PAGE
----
Scudera, Zura Bring Contemporary Nativity Story to Local Stage
Most people are familiar with the nativity story and the journey of Mary and Joseph, but a local production directed by Professor of Theater Domenick Scudera is putting a contemporary and comedic spin on it just in time for the holiday season.
Scudera is at the helm for The Butterfingers Angel by William Gibson, which is the first production to be staged at the Uptown! Knauer Performing Arts Center in West Chester. Shannon Zura, associate professor of theater and dance in design & technology at Ursinus, is the sound designer.
Scudera says theatergoers are invited to relate to the characters and are encouraged “to see ourselves somewhere within the story, wherever we are in our lives or circumstances.”
“Rather than making us witnesses, Gibson welcomes us to actively participate through our relationship with the characters,” Scudera said. “Gibson has removed the iconic status of these traditional and well-loved characters and has created relatable people with whom we may identify. This is the playwright’s brilliant way of turning this familiar story into something fresh, surprising, and inspiring.”
Scudera is a longtime collaborator with Uptown Artistic Director Carmen Khan, who was the founder and executive director of the Philadelphia Shakespeare Theater, for which Scudera directed Taming of the Shrew, Much Ado About Nothing, Two Gentlemen of Verona, and more. He also directed a production of The Butterfingers Angel for Khan in 1996, and the two find themselves collaborating once again 26 years later.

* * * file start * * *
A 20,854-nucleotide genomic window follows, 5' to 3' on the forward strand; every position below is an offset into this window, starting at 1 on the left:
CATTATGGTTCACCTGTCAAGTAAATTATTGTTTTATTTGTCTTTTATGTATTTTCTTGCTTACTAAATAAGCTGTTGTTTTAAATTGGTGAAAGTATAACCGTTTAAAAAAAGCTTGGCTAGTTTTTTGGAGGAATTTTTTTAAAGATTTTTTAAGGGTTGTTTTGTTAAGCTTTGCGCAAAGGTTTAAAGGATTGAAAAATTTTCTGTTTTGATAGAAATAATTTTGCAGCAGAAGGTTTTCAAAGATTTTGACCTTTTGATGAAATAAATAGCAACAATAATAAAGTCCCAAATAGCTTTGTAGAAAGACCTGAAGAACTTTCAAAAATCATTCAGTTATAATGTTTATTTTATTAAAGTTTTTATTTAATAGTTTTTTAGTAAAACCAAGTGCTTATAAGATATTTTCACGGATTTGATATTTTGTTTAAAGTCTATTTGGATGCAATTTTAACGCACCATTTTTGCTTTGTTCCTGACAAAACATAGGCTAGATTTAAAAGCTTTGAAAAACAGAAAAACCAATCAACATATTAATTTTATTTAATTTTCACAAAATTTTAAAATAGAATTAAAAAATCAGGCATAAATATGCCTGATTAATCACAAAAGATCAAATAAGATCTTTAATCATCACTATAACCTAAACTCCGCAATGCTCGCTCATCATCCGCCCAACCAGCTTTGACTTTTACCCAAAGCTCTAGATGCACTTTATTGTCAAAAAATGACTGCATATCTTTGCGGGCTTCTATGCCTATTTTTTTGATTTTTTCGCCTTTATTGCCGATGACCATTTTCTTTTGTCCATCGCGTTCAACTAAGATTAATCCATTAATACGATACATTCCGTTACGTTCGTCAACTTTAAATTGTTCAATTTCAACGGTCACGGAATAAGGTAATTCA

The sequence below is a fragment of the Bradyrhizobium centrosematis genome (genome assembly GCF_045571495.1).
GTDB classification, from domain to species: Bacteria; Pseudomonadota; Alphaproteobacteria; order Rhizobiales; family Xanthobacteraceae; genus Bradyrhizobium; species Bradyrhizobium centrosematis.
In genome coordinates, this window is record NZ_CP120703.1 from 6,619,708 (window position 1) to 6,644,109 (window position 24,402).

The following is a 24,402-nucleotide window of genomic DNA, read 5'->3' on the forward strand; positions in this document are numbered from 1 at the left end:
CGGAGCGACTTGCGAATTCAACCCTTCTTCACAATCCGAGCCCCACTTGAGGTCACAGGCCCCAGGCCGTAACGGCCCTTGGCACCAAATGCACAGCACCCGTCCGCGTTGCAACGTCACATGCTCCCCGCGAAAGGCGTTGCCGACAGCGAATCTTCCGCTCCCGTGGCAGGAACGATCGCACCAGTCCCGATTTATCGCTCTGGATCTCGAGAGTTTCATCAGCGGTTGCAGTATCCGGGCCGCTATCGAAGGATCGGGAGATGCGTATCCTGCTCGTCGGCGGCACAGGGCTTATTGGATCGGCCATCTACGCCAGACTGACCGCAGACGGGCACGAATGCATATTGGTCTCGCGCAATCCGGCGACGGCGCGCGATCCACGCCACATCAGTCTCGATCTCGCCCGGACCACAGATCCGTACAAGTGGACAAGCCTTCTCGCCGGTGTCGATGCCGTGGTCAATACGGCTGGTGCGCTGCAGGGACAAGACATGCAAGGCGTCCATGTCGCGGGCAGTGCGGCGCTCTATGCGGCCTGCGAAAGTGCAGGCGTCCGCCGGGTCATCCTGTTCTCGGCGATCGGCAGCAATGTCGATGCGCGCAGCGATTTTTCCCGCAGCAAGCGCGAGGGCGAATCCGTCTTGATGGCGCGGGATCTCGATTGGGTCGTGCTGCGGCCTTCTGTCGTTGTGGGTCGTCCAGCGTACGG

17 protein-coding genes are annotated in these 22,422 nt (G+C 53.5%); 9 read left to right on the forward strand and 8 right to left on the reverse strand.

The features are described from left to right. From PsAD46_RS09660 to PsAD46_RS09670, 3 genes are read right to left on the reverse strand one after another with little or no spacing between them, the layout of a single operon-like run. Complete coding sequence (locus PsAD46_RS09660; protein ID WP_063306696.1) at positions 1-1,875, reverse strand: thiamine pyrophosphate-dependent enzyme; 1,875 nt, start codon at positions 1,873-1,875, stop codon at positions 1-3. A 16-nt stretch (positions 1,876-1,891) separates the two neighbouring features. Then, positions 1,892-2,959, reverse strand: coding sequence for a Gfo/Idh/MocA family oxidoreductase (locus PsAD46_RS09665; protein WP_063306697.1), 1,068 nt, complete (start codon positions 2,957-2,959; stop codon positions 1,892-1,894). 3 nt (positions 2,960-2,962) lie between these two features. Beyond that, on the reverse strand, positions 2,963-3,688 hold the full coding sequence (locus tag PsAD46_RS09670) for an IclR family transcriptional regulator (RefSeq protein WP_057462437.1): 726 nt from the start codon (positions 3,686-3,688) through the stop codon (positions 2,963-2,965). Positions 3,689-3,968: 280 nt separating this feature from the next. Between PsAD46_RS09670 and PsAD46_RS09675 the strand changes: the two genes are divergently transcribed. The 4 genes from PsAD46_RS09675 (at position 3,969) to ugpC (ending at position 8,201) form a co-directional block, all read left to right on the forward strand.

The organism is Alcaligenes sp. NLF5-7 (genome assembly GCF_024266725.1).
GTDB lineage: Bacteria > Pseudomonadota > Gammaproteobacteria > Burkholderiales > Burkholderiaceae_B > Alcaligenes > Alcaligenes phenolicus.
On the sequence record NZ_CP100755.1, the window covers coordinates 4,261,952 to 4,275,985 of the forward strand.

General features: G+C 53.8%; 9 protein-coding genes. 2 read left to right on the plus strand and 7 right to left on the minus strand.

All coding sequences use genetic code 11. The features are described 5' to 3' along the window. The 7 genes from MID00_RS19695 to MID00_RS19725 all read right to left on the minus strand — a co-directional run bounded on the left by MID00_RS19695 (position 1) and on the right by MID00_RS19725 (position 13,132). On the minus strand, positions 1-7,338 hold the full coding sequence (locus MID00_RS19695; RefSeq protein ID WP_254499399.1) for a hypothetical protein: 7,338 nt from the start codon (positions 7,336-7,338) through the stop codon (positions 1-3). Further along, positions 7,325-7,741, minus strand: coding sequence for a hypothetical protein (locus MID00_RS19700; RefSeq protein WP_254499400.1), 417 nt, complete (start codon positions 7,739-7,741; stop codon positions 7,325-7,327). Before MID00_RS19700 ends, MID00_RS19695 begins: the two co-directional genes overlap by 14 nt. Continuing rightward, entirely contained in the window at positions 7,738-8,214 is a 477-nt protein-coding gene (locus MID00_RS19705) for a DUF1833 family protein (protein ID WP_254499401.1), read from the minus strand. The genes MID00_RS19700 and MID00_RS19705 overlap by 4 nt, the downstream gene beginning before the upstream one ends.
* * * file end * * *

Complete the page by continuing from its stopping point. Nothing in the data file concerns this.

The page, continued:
Zura has also worked with Khan at the Shakespeare Festival and said, “Although I work with Domenick regularly within the theater department at Ursinus, it has been great getting back to our roots of working together in the professional world. The Butterfingers Angel is such a unique telling of the story of the birth of Christ, loaded with modern humor and coupled with a message of hope. Its timing is perfect for a post-pandemic world.”
Two of the original actors from the 1996 production are performing in this show, and Scudera says working with them again in addition to a new company of artists has been a special experience.
“The play starts as a silly and jubilant celebration intended to make us laugh and sing. It evolves, by the second act, into a more complex re-imagining of the Christmas story with a clear message of hope,” Scudera said.
The Butterfingers Angel runs now through December 23. For information, click here. To view a story about the production on WPVI-TV featuring Scudera, click here.